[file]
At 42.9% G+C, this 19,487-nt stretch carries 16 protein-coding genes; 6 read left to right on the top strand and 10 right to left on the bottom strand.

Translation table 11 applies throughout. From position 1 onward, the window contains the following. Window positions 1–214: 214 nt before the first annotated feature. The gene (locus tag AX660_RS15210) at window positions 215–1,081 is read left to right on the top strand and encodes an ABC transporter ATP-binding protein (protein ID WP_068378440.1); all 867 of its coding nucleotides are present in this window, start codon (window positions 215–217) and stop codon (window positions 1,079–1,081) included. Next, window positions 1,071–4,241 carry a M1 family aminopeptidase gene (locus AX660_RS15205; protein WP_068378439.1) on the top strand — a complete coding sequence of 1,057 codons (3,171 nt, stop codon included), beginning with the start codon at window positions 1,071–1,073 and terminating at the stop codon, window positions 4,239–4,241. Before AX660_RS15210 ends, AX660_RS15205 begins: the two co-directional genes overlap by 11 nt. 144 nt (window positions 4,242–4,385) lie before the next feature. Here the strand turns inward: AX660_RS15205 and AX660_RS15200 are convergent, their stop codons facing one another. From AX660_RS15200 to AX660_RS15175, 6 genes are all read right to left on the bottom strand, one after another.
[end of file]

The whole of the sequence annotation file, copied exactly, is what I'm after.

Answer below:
At 42.9% G+C, this 19,487-nt stretch carries 16 protein-coding genes; 6 read left to right on the top strand and 10 right to left on the bottom strand.

Translation table 11 applies throughout. From position 1 onward, the window contains the following. Window positions 1–214: 214 nt before the first annotated feature. The gene (locus tag AX660_RS15210) at window positions 215–1,081 is read left to right on the top strand and encodes an ABC transporter ATP-binding protein (protein ID WP_068378440.1); all 867 of its coding nucleotides are present in this window, start codon (window positions 215–217) and stop codon (window positions 1,079–1,081) included. Next, window positions 1,071–4,241 carry a M1 family aminopeptidase gene (locus AX660_RS15205; protein WP_068378439.1) on the top strand — a complete coding sequence of 1,057 codons (3,171 nt, stop codon included), beginning with the start codon at window positions 1,071–1,073 and terminating at the stop codon, window positions 4,239–4,241. Before AX660_RS15210 ends, AX660_RS15205 begins: the two co-directional genes overlap by 11 nt. 144 nt (window positions 4,242–4,385) lie before the next feature. Here the strand turns inward: AX660_RS15205 and AX660_RS15200 are convergent, their stop codons facing one another. From AX660_RS15200 to AX660_RS15175, 6 genes are all read right to left on the bottom strand, one after another.